Chris Kelly: I’d say we’re in the early adopters’ portion of the curve as we’re all watching things produced in the cloud, and most viewers wouldn’t know the difference. REMI has been around for several years, and many of those principles are at least parallel with cloud production which has I think accelerated some adoption. I think mass adoption is still in our horizon though it’s getting closer, and how we think about cloud will probably shift and adjust as we get closer to cloud production being a common reality.
Geoff Stedman: Where we see a lot of adoption of the cloud for media production is with edit workflows. There has been a lot of innovation with cloud-based editing software so that an editor can access and edit content from anywhere without having to move content to a local computer.
Where is security in your customer’s mindset?
Jon Finegold: Security concerns are at an all-time high and we hear it over and over from the market. In fact, it’s been a good growth driver for the Signiant Platform, driving companies to finally retire legacy solutions like FTP, harddrive workflows and older software. Customers require cloud and SaaS services that are built with a “security first” mind set.
Venugopal Iyengar: For an existing linear channel, security can require a paradigm shift when moving to cloud, as customers may need to re-validate compliance with security requirements. Security will always be a top priority for media companies, especially when handling unreleased content. Increasingly, it’s possible for cloud to be at least as secure as on-premise and hybrid production models.
Grigory Mindlin: Security is really important. As it moves to the cloud, there’s been even more secure protocols. Some of our customers have increased their security and adjusted how they provide access to their network for vendors accordingly.
Stephen Tallamy: Concern over security is perhaps the biggest reason for the reluctance to move further into the cloud. It is really important to develop very strict protocols not only to protect against intellectual property theft but also against commercial cyber threats like ransomware. That may mean doing things which are counter-intuitive: remote editing is a standard today, but post houses are finding they need to establish connections from the center out rather than opening up portals for editors to log themselves on.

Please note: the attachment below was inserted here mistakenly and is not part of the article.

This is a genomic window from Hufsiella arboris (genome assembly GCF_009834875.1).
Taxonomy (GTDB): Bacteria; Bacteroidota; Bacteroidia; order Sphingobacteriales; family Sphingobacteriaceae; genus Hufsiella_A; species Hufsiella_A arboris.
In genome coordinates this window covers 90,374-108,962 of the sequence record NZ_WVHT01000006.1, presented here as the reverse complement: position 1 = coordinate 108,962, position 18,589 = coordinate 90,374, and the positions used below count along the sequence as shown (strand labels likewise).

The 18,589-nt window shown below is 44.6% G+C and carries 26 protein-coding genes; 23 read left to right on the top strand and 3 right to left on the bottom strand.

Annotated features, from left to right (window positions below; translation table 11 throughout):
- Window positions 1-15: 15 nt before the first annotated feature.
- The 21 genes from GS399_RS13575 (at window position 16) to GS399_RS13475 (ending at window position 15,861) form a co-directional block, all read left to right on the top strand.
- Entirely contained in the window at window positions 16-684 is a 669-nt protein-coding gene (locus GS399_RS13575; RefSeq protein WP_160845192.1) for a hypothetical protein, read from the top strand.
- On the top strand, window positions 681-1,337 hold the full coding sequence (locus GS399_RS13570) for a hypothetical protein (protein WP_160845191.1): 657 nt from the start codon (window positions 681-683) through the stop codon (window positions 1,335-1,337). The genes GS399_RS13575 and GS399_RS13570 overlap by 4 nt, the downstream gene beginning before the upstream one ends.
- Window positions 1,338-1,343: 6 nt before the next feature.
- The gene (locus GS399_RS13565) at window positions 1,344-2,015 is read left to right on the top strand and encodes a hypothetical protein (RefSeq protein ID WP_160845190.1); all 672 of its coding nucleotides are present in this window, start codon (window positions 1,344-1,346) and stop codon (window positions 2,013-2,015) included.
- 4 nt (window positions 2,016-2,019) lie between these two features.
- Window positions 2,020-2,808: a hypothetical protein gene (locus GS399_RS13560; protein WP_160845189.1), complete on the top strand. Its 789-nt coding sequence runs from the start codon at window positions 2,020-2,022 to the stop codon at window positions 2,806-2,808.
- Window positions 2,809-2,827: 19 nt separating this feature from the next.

Rick Young: Security has been at the forefront of the agenda for our customers dating back more than a dozen years when we first started enabling cloud based, IP transmission workflows. This continues to this day but with the right core technology and understanding of business needs, security can remain a concern but not a blocker for our customers.
Jonathan Smith: Security is at the front of most consensus customer minds. As we move into the IP transport domain, especially when over public connectivity, the need to secure feeds and hand-offs is of the utmost importance.
Miroslav Jeras: Security is at the top of the priority list. The current political landscape means cyber security threats and concerns of being on the receiving end of a hacking attack are at an all-time high. Customers want security of their content, especially content they can monetize, and they want full transparency around what measures are in place for disaster recovery when placing a system in the cloud, where their on-premises infrastructure is also protected.
Julián Fernández-Campón: They are all aware that security is a must and they are always looking for solutions where security is embedded within the system and the vendor itself.
David Rosen: We’ve seen a dramatic shift in customers’ perceptions of the security of the cloud. There used to be a sense that if your content wasn’t in your own facility then you couldn’t be sure it was safe. Time and experience has taught us that on premise facilities are no safer than cloud infrastructures.
Raúl Alba: Security is top of mind, and delegating this to third party vendors like cloud providers is not something all of them are ready to do. One interesting thing is that the security of the average broadcaster is less strict than the standard security in the public cloud. Cloud infrastructure vendors have a business because their solutions are secure.
Frederic Petitpont: Security in the mind of our customers relates to trust when working with SaaS. Pentesting can be quite expensive, and that’s also why they are working with SaaS. Security issues are much less likely with cloud editing workstations, and customers are able to use the RBAC (Role-based Access Control) authentication mechanism to provide access to content.
Chris Kelly: It was a lot harder (though not impossible) to hijack an analog signal. In recent years, there have been some high-profile and not-high-profile incidents that influenced the on-air product. I believe all customers see these incidents and recognize that we’re living in a new world where people don’t necessarily work within the four walls of their office, but that very special attention needs to be put in place to mitigate the security risk that’s introduced when you open that door.
Geoff Stedman: Security is always top of mind for our customers. All media companies want to protect their content as well as tightly control who has access to their content. Fortunately, there are well-architected methods for securing cloud-based content and workflows to ensure that work can be done by only those who are authorized.
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avid, Bitcentral, Broadcast Workflow, Charles d'Autremont, Chris Kelly, Cinedeck, David Rosen, Disguise, EditShare, Frederic Petitpont, Geoff Stedman, Grigory Mindlin, ip workflow, Jon Finegold, Jonathan Smith, Julián Fernández-Campón, LTN Global, MAM Workflow, Media Asset Management, Miroslav Jeras, Net Insight, Newsbridge, Pebble, Pebble Beach Systems, Planetcast International, Raúl Alba, REMI, remote production, Rick Young, Ross Video, Sam Peterson, SDVI, Signiant, Sony, Stephen Tallamy, Tedial, Venugopal Iyengar